I was both told of classroom book supplies walking away, and observed it first-hand. I don’t believe these are thefts with evil intent, but teachers conserving resources for their next set of students. Possibly some feel justified in light of their own financial outlays.
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Rey Is Once Again Trying to Cut His–

Rey is once again trying to cut his penis.

Rey, 11 years old, is a sweet, highly intelligent young boy with an extreme lack of self-control. He is in constant motion. He is a danger to himself and others.

He has inadvertently sent students and teachers tumbling down the stairs, knocked children over when swinging his backpack wildly about, and begun to tip himself over a second-story balcony railing while trying to look at the garden below. (I caught his ankle just as he toppled.)

When Rey is given a pencil, he chews on it and pokes himself with it on different places on his body until he punctures his skin. When given crayons, he chews off the paper and then eats the crayon itself. When given paints, he paints every object within reach—he helps out the brush by using his fingers and hands as well.


His Actual Desk

When given scissors…well, Rey can’t be given scissors, EVER, because he pokes himself with the points, including on his eyelids. He cuts his clothing and sometimes the skin underneath, including his genitals. (Somehow, he keeps managing to find scissors and smuggling them into class.)
When seated at his desk, Rey flings his arms and legs outward and scoots the desk noisily all about the room, several feet at a time. This has made it impossible for him to have a partner at the two-person desk. If Rey scoots too close to another student’s desk, he reaches into their belongings and treats them as destructively as his own.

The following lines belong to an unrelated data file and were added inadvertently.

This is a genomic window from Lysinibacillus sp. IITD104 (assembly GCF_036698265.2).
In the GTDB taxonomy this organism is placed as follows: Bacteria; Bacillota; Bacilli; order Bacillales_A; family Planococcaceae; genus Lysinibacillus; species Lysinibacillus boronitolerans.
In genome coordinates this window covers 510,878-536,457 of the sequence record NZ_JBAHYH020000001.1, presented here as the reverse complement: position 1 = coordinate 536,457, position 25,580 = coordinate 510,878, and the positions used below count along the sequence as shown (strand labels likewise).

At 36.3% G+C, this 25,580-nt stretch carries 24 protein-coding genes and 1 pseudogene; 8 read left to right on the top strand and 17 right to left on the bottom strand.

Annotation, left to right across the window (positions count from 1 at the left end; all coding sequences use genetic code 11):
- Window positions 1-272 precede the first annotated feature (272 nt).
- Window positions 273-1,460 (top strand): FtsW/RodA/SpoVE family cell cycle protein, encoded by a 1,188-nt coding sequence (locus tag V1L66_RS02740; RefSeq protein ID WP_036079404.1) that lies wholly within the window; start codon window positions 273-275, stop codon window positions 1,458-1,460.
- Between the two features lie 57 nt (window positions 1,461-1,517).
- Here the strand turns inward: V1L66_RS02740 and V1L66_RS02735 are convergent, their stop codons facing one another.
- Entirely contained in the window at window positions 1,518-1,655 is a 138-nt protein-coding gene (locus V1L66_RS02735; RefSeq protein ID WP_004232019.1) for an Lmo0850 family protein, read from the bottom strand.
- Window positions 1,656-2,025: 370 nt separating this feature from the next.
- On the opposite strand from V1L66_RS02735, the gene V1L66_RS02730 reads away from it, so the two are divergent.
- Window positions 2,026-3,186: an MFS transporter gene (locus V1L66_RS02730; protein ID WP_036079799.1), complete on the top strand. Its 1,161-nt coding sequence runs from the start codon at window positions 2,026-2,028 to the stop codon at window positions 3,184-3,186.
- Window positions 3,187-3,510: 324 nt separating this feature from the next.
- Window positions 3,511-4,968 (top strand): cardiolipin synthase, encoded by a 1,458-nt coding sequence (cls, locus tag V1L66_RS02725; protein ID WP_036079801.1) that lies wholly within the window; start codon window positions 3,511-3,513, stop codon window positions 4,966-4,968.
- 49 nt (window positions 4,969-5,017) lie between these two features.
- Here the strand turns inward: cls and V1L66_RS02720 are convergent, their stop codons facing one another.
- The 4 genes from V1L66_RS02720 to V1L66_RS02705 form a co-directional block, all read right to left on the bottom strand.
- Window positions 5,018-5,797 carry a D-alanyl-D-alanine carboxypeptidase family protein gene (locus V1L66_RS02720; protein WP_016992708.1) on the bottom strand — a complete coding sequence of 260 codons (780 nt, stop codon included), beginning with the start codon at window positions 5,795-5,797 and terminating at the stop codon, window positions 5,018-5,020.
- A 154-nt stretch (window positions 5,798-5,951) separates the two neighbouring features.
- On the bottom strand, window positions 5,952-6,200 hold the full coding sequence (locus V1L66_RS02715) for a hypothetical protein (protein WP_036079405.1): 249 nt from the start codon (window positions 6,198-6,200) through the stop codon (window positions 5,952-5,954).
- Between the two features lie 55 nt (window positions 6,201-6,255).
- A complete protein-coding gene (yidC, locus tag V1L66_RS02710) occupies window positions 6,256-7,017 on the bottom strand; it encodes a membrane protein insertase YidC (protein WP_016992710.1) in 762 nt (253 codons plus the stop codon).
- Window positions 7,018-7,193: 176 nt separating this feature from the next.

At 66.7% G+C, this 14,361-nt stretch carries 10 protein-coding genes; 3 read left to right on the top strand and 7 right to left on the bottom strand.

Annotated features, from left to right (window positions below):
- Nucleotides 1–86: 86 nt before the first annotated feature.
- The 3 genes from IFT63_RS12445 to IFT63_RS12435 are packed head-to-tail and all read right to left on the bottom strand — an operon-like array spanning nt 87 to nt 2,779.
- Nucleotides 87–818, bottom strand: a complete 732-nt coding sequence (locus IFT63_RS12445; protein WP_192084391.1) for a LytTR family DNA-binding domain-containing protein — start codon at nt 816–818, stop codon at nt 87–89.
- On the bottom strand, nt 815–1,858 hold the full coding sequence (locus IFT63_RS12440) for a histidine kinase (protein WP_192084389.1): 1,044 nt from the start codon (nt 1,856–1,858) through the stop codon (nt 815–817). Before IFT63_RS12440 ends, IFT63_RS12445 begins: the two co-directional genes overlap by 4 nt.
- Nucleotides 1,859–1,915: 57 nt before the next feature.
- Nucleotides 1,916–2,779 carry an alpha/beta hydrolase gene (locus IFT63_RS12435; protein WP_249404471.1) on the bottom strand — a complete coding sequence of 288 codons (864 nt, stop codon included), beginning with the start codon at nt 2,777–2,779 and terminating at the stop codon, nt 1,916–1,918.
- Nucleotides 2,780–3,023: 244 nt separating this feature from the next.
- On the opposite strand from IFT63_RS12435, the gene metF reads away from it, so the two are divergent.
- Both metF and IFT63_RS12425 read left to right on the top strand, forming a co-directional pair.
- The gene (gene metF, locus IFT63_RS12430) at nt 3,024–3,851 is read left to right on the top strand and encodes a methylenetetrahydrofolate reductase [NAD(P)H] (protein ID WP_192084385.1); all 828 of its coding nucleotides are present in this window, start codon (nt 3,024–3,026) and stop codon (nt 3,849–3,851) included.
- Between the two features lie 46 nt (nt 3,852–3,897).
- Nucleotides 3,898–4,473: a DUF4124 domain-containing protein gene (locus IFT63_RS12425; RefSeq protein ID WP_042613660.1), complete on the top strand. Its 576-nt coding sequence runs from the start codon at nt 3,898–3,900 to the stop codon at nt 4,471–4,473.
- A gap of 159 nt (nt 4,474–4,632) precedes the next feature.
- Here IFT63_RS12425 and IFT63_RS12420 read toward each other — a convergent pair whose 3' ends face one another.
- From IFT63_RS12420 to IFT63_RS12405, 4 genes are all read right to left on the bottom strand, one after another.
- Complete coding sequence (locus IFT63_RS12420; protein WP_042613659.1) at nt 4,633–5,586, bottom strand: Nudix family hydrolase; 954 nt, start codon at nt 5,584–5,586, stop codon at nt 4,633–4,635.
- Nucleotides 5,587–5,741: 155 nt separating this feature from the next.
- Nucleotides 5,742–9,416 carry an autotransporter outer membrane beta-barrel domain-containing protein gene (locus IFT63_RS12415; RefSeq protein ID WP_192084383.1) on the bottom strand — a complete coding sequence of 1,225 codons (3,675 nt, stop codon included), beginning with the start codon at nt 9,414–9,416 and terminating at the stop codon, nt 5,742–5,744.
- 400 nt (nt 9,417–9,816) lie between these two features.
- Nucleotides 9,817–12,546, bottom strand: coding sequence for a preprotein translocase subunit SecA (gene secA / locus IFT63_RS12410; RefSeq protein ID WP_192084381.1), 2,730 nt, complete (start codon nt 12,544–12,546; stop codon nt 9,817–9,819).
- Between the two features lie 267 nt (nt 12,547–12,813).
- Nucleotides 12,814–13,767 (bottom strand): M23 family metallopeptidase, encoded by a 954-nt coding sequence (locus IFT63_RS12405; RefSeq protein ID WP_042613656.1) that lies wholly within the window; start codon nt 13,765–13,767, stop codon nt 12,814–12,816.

I spend a great deal of the day moving Rey away from others. The isolation and difference from other students depresses him.

Despite Rey’s challenging behaviors, his intelligence shines forth. He is sometimes able to concentrate for fairly extended periods when working alone—particularly in testing conditions of total silence.

Rey’s work on the annual writing assessment merits a grade of B. This is especially impressive because the assessment isn’t even normally administered to English learners. (I had decided to give it to Rey because I had suspected that he would excel.)

Obviously, this poor kid’s impulsivity loses him friends and gets him into difficulties outside of the classroom. Rey recently spent some time in police boot camp after he decided it would be fun to throw large cement chunks at passing car windshields.

Rey has frequently expressed self-loathing when his behaviors get out of hand. He is a highly intelligent, sensitive and often considerate boy in a great deal of difficulty.

Let’s look to Rey’s family for help, shall we?

Rey’s father tells him he is ugly and dumb. Rey is handsome, but has a skin condition that causes a mottled complexion.

Let’s look to medical professionals, shall we?

Doctors have recommended medication for Rey’s obvious ADHD symptoms. Good for them! But his loving, compassionate father refuses.

What does the school system do for a boy like Rey?

Well, other than putting him a Special Ed classroom and leaving him to his own devices, absolutely nothing.


Despite our sympathy for Rey, let’s look around him for a moment:

Why are the other children in my class subjected to Rey’s presence?

Why is no one concerned with their learning or safety?

We all know how little learning would occur for each of us if we were in a room with Rey all day.

We all know how uncomfortable we adults would feel with Rey near us.

How would you like your child to be seated next to him?

At the time I left teaching, years ago, there were plans to eliminate Special Ed classrooms and place all special-needs children into regular classrooms.